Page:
Weingarten, one of two openly gay national union presidents among the delegates and speakers went after the right-wingers for their book bans. In one instance, in Tennessee, it descended into book-burning.

“They ban books. We give out books,” Weingarten declared.

Teachers, public schools, school boards and curricula have been particular targets of the haters.

“The intent of this is clear,” Weingarten said of Florida’s law banning teaching about sexuality, pushed by Republican Gov. Ron DeSantis, a Donald Trump clone with an eye on a White House run in 2024.

“Stop story-telling about children who are of a different race or religion who have been oppressed, because a child might then empathize or feel the pain of antisemitism or racism,” Weingarten said sarcastically about DeSantis’s demonization of gays and other “different” people.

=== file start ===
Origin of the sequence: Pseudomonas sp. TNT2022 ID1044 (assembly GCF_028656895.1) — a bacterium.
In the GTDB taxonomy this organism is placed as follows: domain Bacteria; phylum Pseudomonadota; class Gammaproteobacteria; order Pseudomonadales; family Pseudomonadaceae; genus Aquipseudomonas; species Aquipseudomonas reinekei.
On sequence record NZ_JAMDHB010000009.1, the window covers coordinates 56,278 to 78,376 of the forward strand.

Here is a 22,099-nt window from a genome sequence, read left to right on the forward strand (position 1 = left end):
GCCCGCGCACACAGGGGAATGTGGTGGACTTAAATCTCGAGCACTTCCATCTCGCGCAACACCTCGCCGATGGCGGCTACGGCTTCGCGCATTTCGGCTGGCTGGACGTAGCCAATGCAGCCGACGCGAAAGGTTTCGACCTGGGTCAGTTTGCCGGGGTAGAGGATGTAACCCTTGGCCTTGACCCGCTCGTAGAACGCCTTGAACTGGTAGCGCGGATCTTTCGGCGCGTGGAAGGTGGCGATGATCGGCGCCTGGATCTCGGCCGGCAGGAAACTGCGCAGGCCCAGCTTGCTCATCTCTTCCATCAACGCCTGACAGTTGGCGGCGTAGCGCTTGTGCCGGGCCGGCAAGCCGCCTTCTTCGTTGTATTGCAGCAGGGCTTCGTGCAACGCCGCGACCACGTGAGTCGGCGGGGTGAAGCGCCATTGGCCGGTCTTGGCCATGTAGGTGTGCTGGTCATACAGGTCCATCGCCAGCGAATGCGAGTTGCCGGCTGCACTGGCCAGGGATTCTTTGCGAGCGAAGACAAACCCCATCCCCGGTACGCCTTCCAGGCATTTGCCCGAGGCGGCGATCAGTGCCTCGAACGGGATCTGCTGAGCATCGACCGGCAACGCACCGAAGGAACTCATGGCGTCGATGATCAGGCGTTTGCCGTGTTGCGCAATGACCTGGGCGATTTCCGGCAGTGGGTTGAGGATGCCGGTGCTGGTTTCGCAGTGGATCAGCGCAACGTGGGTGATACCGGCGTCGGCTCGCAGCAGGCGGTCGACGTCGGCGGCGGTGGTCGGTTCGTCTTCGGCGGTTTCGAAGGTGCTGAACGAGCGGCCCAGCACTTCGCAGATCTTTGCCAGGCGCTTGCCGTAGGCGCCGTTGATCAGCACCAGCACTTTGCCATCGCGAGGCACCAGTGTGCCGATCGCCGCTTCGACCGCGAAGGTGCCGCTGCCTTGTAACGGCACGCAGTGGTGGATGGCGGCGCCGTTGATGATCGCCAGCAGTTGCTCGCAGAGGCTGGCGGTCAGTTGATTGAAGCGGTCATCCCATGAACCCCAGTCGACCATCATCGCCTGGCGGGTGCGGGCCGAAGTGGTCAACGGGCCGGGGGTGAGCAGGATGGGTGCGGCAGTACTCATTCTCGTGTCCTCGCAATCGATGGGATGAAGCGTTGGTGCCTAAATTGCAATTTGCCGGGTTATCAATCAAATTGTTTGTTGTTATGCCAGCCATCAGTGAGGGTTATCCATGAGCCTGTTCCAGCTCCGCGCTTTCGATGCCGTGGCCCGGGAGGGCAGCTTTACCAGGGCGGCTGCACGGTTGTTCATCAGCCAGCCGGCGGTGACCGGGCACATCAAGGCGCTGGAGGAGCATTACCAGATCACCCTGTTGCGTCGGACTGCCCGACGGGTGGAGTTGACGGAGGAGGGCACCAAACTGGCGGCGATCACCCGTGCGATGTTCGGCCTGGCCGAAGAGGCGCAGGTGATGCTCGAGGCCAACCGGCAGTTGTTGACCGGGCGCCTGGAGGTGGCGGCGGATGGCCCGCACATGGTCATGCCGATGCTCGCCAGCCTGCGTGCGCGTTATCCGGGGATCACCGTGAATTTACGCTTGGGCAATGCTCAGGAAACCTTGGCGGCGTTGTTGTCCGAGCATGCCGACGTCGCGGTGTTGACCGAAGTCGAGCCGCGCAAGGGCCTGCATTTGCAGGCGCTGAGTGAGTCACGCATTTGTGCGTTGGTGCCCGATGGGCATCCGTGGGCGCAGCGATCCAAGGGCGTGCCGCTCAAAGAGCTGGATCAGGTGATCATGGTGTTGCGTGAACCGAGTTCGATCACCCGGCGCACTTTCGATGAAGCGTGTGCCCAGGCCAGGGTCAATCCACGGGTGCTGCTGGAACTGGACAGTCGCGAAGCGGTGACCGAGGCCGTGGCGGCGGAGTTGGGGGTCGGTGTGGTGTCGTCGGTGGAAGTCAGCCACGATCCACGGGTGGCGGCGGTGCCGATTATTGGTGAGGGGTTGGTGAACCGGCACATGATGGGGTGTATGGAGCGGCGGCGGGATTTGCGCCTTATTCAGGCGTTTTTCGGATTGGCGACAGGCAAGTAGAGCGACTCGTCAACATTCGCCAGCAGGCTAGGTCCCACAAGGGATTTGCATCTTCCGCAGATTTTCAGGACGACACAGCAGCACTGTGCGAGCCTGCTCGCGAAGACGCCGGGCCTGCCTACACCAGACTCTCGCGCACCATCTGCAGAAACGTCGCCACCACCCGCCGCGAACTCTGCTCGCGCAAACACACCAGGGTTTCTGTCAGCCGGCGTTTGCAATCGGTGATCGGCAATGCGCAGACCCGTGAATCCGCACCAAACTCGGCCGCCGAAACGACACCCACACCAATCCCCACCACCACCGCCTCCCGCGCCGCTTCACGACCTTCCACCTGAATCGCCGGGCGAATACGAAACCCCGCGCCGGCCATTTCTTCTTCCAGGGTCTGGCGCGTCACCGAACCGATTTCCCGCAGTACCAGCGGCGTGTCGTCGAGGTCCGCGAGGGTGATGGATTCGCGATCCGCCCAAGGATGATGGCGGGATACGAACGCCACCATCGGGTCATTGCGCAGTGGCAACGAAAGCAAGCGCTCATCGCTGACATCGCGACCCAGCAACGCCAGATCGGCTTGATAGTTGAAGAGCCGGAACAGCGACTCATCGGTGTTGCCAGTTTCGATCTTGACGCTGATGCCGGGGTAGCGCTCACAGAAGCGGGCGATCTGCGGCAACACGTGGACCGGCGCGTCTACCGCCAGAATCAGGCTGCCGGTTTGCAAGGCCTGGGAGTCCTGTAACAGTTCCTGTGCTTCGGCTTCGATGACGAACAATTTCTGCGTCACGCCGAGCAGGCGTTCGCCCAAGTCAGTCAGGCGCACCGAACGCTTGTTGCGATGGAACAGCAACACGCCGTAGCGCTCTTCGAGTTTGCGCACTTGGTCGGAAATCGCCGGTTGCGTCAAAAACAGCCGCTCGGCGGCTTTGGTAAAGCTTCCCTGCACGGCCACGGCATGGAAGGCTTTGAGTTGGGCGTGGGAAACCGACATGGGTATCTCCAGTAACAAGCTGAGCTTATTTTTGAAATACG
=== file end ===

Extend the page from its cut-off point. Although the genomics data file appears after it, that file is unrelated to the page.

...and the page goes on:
“There are demagogues and extremists out there who are playing on fear. Fear built on false narratives,” she continued. “These fearmongers prey on racial and economic anxieties, stirring up resentment and racial, ethnic and gender tribalism.”

And they’re not just in deep-red states, she added. “In New Hampshire in May, we helped beat back a bill that would have required public schools to notify parents any time their child joined any club or group about LGBTQIA+ issues, such as a student Gay-Straight Alliance.”

“They are banning books that tell the stories of Black people, of gay people, of Jewish people. Last week a school district banned the teaching of the diary of Anne Frank. Districts have banned the teaching of Ruby Bridges.”

Bridges, then aged 8, became the first African-American student in New Orleans public schools, in November, 1960. Federal marshals had to escort her daily past a crowd of white haters, who also pulled their kids out of the classroom, leaving only Ruby and her teacher—a Boston native.